We are managing to increase the headroom and the space in the estate in order to ensure that our prisoners can live safely and that our prison staff can operate safely in a variety of ways, which of course includes release but is not exclusively about release.
Q39 Ms Rimmer: We have been told that the number of short prison sentences outweighs the number of people who will be released from prison earlier. Is that the case?
Lucy Frazer: It is a good point, but it is not the case. We have a net reduction in the prison population in terms of the cases coming in and releases. That is good news in terms of creating headroom. We are conscious, of course, and the courts, the CPS and the judiciary are conscious, of the sorts of cases that are being tried. That is not a matter for us—that is for the judiciary, the CPS and the police, in terms of who they charge—but they are taking an approach where they are concentrating on the more serious offences. It is the serious remand cases that are being heard in the courts, not the more minor cases, where that has been appropriate.
I should also say that we are doing a number of things to try and stop people coming into prison, because it is obviously safer for them not to do so, from a health perspective. Where they can be managed well in the community, that should happen. At the moment, we are training up bail officers to be stationed in every court, and are trying to put together good bail packages, which you will be aware include tagging, so that, where possible, we can manage people in the community and they don’t come into prison at all.
Amy Rees: I wonder if it would be helpful for me to say a few words about tagging and accommodation. I think Mr Slaughter asked about both of those.
On tagging, all the people released under ECTR will be fitted with a GPS tag, meaning that they don’t have to have a home base fitted, so we will be fitting the tags as they leave prison. I understand that, earlier in the session, there were some concerns about people going into their homes and about what happens then. The plan is to use GPS tags, which do not require a home base unit.
On accommodation, I think Mr Slaughter was asking how we were supporting accommodation operationally. In probation, under the National Probation Service, we have set up seven regional homelessness prevention taskforces. They include probation officers and also a seconded police officer and other officials. We are working to try to secure accommodation where we can for those individuals. We have set up a specific taskforce to try to work through those cases.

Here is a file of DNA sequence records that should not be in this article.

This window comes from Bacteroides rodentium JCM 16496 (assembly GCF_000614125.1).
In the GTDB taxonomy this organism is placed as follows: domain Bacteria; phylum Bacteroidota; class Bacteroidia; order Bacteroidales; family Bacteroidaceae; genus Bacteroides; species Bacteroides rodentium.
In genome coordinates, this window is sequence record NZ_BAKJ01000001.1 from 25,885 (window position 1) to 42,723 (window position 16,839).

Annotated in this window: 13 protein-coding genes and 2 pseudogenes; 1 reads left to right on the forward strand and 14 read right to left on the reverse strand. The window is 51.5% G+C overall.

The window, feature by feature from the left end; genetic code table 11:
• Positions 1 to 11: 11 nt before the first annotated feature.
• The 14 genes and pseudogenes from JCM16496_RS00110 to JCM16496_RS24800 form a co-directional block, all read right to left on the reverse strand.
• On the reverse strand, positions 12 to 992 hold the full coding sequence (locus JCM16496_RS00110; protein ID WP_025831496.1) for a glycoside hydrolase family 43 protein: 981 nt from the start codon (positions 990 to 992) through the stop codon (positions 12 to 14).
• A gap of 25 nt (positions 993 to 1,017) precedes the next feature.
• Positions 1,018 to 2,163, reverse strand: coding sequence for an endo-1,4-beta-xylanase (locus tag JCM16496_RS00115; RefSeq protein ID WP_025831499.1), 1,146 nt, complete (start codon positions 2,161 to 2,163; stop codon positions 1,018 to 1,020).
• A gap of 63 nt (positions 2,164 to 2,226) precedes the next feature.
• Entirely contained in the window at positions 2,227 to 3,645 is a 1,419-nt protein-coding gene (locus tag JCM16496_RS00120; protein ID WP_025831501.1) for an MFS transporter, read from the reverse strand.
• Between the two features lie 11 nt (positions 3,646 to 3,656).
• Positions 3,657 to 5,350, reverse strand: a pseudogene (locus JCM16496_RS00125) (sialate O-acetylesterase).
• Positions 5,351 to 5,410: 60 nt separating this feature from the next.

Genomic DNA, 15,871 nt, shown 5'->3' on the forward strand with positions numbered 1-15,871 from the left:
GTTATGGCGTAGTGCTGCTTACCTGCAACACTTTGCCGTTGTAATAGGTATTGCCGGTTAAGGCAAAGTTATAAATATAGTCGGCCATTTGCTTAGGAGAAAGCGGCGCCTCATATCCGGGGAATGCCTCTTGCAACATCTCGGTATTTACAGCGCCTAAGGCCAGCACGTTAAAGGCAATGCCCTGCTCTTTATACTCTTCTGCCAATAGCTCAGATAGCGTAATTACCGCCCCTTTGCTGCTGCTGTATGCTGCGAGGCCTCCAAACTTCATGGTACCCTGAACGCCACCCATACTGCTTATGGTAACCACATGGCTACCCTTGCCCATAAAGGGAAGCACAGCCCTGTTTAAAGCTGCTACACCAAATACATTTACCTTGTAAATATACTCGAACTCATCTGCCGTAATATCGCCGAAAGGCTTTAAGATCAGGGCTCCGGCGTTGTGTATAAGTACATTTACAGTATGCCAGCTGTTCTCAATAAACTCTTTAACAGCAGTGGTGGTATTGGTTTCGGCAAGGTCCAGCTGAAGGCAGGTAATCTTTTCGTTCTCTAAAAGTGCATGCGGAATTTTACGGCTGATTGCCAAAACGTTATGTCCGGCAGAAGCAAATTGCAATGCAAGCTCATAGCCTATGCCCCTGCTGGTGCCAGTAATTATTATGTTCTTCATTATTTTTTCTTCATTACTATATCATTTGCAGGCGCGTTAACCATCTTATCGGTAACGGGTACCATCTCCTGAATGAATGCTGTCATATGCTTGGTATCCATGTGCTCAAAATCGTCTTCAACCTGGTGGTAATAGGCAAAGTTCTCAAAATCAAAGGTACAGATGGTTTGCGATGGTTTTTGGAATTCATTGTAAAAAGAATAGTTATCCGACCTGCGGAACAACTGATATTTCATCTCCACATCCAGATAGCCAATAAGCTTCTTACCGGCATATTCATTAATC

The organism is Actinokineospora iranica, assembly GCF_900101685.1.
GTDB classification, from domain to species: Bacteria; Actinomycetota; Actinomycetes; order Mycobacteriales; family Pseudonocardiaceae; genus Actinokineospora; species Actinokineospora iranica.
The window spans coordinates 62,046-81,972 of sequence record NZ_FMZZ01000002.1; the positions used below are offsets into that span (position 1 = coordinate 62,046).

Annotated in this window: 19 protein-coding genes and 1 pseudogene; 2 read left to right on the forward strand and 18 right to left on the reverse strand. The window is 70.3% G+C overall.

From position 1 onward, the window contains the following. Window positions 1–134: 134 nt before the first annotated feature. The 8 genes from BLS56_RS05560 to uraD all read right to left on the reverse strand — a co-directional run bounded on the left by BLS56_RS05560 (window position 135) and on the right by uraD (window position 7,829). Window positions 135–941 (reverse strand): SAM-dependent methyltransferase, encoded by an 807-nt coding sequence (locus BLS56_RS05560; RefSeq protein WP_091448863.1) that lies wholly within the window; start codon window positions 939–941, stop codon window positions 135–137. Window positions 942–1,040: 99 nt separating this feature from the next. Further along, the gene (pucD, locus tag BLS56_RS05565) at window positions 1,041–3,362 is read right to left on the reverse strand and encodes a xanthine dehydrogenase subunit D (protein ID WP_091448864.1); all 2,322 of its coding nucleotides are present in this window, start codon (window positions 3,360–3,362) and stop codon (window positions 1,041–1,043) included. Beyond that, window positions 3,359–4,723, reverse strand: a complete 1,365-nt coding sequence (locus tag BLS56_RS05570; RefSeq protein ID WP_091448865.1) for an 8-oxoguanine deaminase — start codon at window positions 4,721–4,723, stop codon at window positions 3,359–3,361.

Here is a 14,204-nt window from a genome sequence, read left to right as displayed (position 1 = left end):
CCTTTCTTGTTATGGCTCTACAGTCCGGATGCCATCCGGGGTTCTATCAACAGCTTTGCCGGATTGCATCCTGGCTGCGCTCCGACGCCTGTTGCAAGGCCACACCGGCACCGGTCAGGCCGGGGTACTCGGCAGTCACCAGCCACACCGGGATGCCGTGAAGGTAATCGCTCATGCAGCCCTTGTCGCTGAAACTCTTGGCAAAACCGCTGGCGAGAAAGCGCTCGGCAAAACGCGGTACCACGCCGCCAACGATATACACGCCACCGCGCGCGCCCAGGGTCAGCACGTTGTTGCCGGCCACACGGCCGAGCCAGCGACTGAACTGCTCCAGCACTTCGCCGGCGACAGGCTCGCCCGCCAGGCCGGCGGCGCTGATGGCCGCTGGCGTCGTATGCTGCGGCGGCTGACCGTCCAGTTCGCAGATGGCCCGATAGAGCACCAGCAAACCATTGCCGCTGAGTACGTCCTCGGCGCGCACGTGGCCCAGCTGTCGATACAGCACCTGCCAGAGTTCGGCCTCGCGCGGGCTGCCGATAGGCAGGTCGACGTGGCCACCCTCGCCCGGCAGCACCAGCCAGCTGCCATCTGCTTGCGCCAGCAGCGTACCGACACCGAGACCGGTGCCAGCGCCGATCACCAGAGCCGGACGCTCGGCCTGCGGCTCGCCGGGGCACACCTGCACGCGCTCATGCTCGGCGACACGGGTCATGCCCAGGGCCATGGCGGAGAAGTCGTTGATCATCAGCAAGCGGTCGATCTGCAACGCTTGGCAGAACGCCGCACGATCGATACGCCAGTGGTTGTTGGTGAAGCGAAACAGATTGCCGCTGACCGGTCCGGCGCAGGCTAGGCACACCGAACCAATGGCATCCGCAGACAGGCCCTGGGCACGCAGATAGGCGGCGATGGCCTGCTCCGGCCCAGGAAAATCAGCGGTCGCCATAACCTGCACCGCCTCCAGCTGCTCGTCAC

Q40 Chair: Are you getting the level of co-operation that you would like from local authorities, for example? Nacro raised a concern—in some cases, they described people as falling through the gaps in the system, because the local authority wouldn’t accept responsibility. Is your department coming across problems with that?
Amy Rees: I can confirm that that both Jo and I at a senior official level and the Ministers at ministerial level have had excellent engagement with MHCLG and we are all doing what we can do in these circumstances exceptionally—but as this Committee will well know, housing remains a challenge both inside and outside of the extreme circumstances that we are working in.
Q41 Chair: Minister, perhaps you need to speak to your colleagues at MHCLG at ministerial level to speak to the LGA to try to get some consistency of approach, through the LGA. It is not the first time we have found that local authorities are taking different approaches. For example, there have been people who are going into prison who are regarded as being deliberately homeless, and so on.
Lucy Frazer: As Amy mentioned, we are engaging very much at ministerial level. The meeting I had just before this was a cross-ministerial meeting. My counterpart Luke Hall attended. We are working very closely to try to ensure that we get that housing. You are right that local authorities have a part to play in that. I understand the challenges that they are under, trying to house homeless people and continue their normal business at the same time. I understand those challenges, but I should say that we are working very closely cross-departmentally on a range of issues of which that is one.
Q42 Ms Rimmer: To the Minister, there is a problem with housing because the responsibility is with the local authority but, very often, they have offloaded not the responsibility but the actual task to big organisations or charities such as Torus. There are problems allocating properties at the moment because of getting services such as gas and electricity connected. That could be a real problem soon in people getting allocation.
Lucy Frazer: I know that MHCLG are doing a lot of work in relation to standing up new accommodation and, as Amy mentioned, we have our homelessness prevention taskforce, which is working very closely at all levels.